In 1869, the T. Eaton Company opened to little fanfare. But from the beginning, Eaton’s dry-goods business would be far from ordinary.
Eaton also set up a strict cash-only policy for a set price. At the time, retailers traditionally sold goods in installments. Long-term credit and purchasing installments were common at the time, and that for customers lacking wealth or reputation, buying high-end or high-quality goods could be a problem. Eaton’s turned this idea on its head. All the buyer needed was cash, no questions asked. The store, however, would be the one with a reputation to uphold.
As Eaton’s expanded its operations across Canada, they continued to explore new ways of serving their clientele. In their flagship store alone, Eaton’s established a candy factory, optical services, interior decorating advice, shopping advice, wig cleaning, party supplies, as well as on-demand assistance for the physically disabled.
Perhaps the most important innovation offered by Eaton’s at the time was its order service, run primarily through the Eaton’s Catalogue. The operators who stood by to take in both mail and phone orders were the backbone of one of the most advanced logistical undertakings of its time.
The Homesteader’s Bible, as the catalogue was known in Western Canada, became nothing short of household name across the country. Far from being a mere pamphlet, up to 130 staff worked on the catalogue at once, with many of the goods portrayed as hand-drawn illustrations, depicted with pertinent terminology, and advertised to fit the overall look, feel and design the store saw fit to promote.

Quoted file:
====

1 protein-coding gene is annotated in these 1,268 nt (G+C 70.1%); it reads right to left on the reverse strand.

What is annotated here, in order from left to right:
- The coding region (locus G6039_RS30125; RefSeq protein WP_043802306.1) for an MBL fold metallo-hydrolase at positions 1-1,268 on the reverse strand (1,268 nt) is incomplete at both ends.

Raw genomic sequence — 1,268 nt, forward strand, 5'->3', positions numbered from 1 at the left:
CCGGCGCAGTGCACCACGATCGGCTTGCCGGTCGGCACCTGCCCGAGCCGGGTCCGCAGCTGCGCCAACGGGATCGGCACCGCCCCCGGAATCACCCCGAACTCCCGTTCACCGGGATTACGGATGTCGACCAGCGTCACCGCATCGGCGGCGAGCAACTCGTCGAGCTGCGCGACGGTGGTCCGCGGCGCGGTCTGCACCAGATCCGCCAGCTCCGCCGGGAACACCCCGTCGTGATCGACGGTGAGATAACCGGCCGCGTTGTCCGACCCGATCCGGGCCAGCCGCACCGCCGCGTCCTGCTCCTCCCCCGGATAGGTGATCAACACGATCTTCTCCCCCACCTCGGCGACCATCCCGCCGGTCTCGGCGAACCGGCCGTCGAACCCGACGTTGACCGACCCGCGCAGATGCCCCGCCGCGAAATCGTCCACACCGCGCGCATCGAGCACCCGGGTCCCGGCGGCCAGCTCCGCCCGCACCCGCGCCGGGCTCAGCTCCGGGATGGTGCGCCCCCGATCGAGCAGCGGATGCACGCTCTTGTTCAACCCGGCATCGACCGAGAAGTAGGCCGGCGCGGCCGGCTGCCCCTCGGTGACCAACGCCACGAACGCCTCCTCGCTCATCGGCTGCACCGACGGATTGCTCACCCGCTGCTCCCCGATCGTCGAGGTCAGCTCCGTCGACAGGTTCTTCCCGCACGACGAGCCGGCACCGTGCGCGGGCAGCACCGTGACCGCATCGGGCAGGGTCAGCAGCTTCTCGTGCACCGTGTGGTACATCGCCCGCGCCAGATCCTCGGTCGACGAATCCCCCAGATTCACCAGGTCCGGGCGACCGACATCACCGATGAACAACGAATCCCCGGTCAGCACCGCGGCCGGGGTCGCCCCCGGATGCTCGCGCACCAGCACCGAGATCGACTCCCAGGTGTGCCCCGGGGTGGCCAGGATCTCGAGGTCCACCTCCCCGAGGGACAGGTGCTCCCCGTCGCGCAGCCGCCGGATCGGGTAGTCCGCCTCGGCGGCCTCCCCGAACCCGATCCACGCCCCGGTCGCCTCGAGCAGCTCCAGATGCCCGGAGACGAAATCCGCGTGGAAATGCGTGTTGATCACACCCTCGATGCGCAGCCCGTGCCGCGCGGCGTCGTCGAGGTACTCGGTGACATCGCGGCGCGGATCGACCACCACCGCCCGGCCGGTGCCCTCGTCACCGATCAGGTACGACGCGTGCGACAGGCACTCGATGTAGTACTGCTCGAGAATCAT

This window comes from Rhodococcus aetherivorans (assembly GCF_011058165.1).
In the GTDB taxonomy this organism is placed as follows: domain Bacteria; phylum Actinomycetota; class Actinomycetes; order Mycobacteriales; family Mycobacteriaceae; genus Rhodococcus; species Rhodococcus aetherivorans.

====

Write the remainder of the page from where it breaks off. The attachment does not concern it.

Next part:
In Roch Carrier’s The Hockey Sweater, one of the most famous children’s books in Canadian history, the main character receives a Toronto Maple Leafs jersey instead of a Montreal Canadiens one after his mother orders through the catalogue:
She started to leaf through the catalogue the Eaton company sent us in the mail every year. My mother was proud. She didn’t want to buy our clothes at the general store; the only things that were good enough for us were the latest styles from Eaton’s catalogue.
The narrator also explains that his mother contacted Mr. Eaton personally, which would be highly unlikely given the sheer volume of orders taken every day. That catalogue became the chief disseminator of its products, its policies, but most importantly, its culture.